New technique helps detect large-scale genetic variations in leukaemia

22 December 2021

The UZ Leuven and KU Leuven centre for human genetics is one of the genetic centres in the world to apply a new genetic test. The technique is called ‘optical genome mapping’ and can detect large-scale genetic variations on chromosome level. Today the test already helps make the right diagnosis for subtypes of certain forms of leukaemia, which also determines the prognosis as well as the most appropriate treatment for the patents. A lot more clinical applications will probably follow in the future. 

Barbara Dewaele from the centre of human genetics: "The new technique is an important addition to the existing genetic tests: optical genome mapping has a high resolution and is aimed at the whole genome and can detect variations that other tests miss."

New genetic test

The Leuven centre for human genetics is the first in Belgium to use 'optical genome mapping'. With this new technique, the DNA is first separated in large molecules while keeping it as intact as possible, after which special enzymes put fluorescent labels to certainl locations in the DNA, thus giving it some sort of bar code. That code allows every bit of DNA to be identified and compared with the human reference genome. With that, it is examined on the scale of the chromosomes, allowing large-scale variations to be detected.

Barbara Dewaele, clinical genetic lab specialist at the centre for human genetics: “Typically chromosomal variations are detected via karyotyping, but this method tends to be subjective, labour intensive and sometimes less reliable. E.g. for small point mutations there is next-generation sequencing (NGS). The new technique is an important addition to those existing tests: optical genome mapping has a high resolution, is aimed at the whole genome and can detect deviations that other tests miss. Every test brings different information and together they help to determine an extensive genetic profile and recommendations for a certain disorder.”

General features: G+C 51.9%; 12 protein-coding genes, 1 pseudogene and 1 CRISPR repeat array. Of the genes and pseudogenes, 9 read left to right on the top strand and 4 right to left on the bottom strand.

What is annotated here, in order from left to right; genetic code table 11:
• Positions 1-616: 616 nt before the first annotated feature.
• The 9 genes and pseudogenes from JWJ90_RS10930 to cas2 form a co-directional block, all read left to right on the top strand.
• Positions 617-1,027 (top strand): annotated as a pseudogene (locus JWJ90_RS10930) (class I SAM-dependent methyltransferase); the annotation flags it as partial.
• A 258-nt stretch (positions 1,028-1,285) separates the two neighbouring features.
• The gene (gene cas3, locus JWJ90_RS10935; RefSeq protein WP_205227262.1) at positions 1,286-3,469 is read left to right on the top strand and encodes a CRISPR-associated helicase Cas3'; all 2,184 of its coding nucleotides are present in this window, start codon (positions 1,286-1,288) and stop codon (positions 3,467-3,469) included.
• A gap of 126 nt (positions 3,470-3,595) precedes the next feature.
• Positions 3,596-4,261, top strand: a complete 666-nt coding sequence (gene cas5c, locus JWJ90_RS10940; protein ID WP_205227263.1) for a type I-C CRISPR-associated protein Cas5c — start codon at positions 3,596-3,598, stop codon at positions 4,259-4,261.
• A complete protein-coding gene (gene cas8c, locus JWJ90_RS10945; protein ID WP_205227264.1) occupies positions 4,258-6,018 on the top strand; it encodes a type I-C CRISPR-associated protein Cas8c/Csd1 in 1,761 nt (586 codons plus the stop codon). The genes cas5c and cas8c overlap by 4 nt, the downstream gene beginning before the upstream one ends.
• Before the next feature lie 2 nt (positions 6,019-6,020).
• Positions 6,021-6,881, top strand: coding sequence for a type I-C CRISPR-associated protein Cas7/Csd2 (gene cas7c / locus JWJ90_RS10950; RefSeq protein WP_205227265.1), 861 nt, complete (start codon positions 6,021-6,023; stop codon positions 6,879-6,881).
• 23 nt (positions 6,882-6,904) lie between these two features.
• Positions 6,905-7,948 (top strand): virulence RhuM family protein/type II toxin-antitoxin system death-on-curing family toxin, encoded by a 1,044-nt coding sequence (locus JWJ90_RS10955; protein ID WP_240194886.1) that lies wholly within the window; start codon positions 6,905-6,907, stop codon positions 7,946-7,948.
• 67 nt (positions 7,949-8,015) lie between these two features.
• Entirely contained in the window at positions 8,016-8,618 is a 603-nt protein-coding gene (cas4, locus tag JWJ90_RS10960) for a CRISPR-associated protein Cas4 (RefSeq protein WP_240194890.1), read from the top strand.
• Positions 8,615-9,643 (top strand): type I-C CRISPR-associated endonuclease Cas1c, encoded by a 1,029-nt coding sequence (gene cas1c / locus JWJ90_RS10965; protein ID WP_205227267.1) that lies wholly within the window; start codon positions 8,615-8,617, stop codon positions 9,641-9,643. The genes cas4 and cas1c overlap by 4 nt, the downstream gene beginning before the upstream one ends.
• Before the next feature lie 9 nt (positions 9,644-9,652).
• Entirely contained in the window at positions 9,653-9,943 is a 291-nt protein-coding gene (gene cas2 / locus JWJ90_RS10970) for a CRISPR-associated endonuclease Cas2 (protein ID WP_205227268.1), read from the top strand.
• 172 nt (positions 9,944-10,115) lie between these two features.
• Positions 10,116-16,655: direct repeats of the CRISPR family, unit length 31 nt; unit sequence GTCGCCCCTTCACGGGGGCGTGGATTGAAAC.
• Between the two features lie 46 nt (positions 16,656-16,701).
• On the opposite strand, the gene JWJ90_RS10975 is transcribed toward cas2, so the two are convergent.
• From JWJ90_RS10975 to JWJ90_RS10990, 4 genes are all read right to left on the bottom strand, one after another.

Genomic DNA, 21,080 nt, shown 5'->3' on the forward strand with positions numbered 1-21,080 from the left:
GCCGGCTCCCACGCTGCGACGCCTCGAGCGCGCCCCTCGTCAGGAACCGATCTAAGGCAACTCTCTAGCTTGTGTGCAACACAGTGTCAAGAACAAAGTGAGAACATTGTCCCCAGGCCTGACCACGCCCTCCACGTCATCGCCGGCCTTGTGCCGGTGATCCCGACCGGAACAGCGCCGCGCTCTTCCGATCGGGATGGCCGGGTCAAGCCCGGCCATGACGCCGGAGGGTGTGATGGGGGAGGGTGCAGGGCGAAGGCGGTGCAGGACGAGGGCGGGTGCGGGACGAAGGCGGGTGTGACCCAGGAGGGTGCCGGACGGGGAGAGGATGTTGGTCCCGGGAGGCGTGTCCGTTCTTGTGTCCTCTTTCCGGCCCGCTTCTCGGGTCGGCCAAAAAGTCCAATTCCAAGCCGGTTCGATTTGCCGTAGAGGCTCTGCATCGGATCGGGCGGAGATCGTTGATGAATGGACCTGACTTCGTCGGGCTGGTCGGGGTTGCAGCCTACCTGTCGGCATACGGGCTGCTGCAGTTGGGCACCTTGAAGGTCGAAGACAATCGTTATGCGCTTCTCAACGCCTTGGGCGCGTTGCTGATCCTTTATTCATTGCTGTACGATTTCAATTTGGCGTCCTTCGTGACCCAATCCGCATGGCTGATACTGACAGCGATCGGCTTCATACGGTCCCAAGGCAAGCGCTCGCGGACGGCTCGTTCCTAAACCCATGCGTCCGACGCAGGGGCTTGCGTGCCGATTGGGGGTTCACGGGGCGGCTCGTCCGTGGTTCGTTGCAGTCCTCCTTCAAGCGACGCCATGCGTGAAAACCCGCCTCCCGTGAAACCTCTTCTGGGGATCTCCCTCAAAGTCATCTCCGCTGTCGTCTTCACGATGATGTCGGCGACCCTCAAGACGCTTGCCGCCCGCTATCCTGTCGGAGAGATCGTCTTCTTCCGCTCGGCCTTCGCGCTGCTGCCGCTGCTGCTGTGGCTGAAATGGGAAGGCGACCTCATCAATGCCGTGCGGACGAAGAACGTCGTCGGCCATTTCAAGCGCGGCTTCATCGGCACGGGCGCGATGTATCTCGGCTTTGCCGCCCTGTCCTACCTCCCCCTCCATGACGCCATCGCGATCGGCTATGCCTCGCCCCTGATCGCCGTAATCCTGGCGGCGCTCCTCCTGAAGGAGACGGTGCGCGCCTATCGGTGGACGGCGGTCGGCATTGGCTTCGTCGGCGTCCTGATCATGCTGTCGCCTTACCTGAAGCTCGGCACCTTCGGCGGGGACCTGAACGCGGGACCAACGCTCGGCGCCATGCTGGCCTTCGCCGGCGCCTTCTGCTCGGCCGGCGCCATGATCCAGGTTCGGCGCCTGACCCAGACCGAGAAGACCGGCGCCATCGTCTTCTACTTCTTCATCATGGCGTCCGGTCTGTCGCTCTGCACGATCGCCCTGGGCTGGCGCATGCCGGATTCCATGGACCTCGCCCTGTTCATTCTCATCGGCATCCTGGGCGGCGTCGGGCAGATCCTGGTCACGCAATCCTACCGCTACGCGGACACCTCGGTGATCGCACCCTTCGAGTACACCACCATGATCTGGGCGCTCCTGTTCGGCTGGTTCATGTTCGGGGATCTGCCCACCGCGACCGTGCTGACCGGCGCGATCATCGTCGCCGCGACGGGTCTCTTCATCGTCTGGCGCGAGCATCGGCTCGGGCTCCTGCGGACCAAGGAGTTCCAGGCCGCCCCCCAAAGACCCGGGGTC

Sub classification

For now, the technique is only being used for acute lymphatic leukaemia (ALL) and acute myeloid leukaemie (AML). Every year a couple for hundred Leuven patients are being tested genetically for the diagnosis of these disorders. 

“For most patients, the main diagnosis is made based on clinical symptoms and examinations, but the genetic test can help determine the subtype of the disorder. This sub classification can provide important information about the prognosis and the most appropriate treatment.”

More extensive and faster

The big clinical advantage is the new test can detect a wider range of genetic variants, which increases the chance of a correct diagnosis. But there is an additional bonus for patients. “The new test is much quicker. Up to a year ago we needed twelve different tests, now we do optical genome mapping in combination with only two other analyses. Now, the result is available within 1 to 2 weeks, whereas patients used to have to wait for a month.”

In addition, for researchers the ease of use is a big factor: the technique was marketed in an affordable and complete kit, including software for the analysis. 

The new technique is also expected to provide an added value for various other genetic disorders. The centre for human genetics will investigate this further. 

In ‘optical genome mapping’ large pieces of DNA are given a bar code of fluorescent labels. After that they are completely stretched out in the nano channels of a special chip, photographed and microscopically examined. Finally, the comparison with the human reference genome allows the detection of large-scale chromosomal variations. (Image: © Bionano Genomics)

The new genetic technique was developed and marketed by Bionano Genomics.

The Leuven centre for human genetics was recently awarded a BELAC accreditation for the diagnostic application in clinical practice.

Last edit: 14 February 2022